Which is not to say that the old methods have disappeared entirely. The Hillary Project recently unleashed one of its “smartly targeted social media campaigns” in the effort to “wage a war on Hillary’s image.” Give them credit: Hillary's “image” is, in fact, involved. Because they've been Twitter-spamming reporters to cover their “Slap Hillary” game, in which you, the player, induce a disembodied hand to assault a photo of the former Secretary of State. It has had, aside from a few jokey blog posts and complaints about violence against women, no impact. I mean, it's hate-mongering, it's misogynist, it's indecent, sure. But its primary sin is that it was made in 2000, and looks it. Like much of the Hillary-hatred the GOP unleashes these days, it doesn't seem hurtful so much as pathetic, and really old.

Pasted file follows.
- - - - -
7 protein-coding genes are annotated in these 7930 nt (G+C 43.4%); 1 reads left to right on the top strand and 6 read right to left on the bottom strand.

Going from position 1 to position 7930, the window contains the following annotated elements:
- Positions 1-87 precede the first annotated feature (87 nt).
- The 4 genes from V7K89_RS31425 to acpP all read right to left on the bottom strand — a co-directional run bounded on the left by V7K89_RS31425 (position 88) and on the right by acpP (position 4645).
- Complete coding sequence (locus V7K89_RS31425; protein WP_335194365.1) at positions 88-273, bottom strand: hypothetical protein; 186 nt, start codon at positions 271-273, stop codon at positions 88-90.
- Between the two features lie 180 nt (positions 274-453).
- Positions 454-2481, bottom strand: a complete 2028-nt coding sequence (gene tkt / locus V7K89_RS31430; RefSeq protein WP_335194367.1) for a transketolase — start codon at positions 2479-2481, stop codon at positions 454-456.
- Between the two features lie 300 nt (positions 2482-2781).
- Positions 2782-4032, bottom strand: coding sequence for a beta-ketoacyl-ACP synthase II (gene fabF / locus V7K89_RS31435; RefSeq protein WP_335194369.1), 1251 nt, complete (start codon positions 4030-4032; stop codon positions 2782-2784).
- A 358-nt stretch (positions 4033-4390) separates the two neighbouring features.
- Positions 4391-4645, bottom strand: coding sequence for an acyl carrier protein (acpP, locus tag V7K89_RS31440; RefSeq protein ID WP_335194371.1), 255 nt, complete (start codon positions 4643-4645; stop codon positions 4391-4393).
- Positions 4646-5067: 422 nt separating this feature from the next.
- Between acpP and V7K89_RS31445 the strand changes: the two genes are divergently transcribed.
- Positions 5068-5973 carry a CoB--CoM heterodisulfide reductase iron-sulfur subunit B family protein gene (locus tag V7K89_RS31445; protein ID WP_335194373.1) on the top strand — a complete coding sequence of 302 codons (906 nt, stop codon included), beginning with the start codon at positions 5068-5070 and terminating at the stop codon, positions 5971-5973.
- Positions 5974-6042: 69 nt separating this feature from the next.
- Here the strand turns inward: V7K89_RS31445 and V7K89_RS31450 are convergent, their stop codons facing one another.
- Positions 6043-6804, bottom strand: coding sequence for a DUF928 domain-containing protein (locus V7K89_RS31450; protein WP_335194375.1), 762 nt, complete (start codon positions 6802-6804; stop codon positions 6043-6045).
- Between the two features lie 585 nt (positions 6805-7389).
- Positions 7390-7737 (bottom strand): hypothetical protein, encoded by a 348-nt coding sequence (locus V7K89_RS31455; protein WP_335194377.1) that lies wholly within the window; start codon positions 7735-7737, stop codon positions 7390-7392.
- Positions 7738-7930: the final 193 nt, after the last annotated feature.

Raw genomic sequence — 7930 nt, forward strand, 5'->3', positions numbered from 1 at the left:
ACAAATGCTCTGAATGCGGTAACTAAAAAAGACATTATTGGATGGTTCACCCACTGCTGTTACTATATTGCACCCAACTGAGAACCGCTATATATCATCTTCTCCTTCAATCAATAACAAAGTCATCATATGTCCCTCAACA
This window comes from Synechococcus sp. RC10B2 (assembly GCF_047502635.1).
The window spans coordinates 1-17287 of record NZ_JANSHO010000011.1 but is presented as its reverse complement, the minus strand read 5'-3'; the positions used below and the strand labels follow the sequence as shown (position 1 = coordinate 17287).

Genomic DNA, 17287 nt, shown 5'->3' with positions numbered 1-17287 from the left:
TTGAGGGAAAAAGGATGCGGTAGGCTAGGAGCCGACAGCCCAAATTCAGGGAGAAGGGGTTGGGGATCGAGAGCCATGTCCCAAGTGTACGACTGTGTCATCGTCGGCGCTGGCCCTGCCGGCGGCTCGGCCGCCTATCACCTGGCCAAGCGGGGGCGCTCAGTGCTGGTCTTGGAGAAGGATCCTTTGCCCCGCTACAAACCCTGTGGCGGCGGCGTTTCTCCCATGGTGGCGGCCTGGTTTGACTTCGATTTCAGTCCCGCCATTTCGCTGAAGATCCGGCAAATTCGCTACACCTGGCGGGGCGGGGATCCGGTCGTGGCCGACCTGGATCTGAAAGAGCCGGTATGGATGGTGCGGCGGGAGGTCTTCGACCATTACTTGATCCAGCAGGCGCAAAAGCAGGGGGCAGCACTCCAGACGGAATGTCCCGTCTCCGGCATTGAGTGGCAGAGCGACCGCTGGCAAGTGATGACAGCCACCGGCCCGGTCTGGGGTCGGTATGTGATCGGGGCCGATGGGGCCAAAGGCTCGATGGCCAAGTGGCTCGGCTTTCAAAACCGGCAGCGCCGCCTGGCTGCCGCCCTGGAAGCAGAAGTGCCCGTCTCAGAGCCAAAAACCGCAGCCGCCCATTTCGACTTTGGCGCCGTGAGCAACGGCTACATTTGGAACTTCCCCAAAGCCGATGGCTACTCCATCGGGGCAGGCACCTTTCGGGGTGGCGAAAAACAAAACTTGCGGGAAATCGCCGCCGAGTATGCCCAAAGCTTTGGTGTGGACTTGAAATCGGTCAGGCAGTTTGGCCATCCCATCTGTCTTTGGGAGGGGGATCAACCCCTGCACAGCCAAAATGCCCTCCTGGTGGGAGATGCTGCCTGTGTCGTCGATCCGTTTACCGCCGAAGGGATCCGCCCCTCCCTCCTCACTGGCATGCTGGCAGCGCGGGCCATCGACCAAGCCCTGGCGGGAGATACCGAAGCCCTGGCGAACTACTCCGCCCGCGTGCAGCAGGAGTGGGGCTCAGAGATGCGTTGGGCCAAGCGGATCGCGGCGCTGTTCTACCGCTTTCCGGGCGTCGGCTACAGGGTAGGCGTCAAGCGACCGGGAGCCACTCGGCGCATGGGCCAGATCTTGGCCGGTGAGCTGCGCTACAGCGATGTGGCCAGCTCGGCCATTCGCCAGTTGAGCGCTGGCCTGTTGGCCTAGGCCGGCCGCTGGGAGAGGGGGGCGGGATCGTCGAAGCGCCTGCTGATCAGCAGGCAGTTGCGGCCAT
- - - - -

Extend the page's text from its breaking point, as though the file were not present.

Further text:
In These Times has been selected to participate in NewsMatch—the largest grassroots fundraising campaign for nonprofit news organizations.
For a limited time, when you make a tax-deductible donation to support our reporting, it will be matched dollar-for-dollar by the NewsMatch fund, doubling your impact.
Sady Doyle is an In These Times contributing writer. She is the author of Trainwreck: The Women We Love to Hate, Mock, and Fear... and Why (Melville House, 2016) and was the founder of the blog Tiger Beatdown. You can follow her on Twitter at @sadydoyle.
if you like this, check out:
- How the Leader of the OAS Became a Right-Wing Hawk—And Paved the Way for Bolivia’s Coup
- Want More Proof of Corporate Media’s Anti-Bernie Bias? Look at MSNBC’s Democratic Debate.
- Why “High Hopes” Is the Perfect Dance Song for the Buttigieg Campaign
- $44,000 for Air Ambulances, Hour-Long Rides to an ER—The High Cost of Healthcare in Appalachia
- Why 15,000 Indiana Teachers Just Walked Off the Job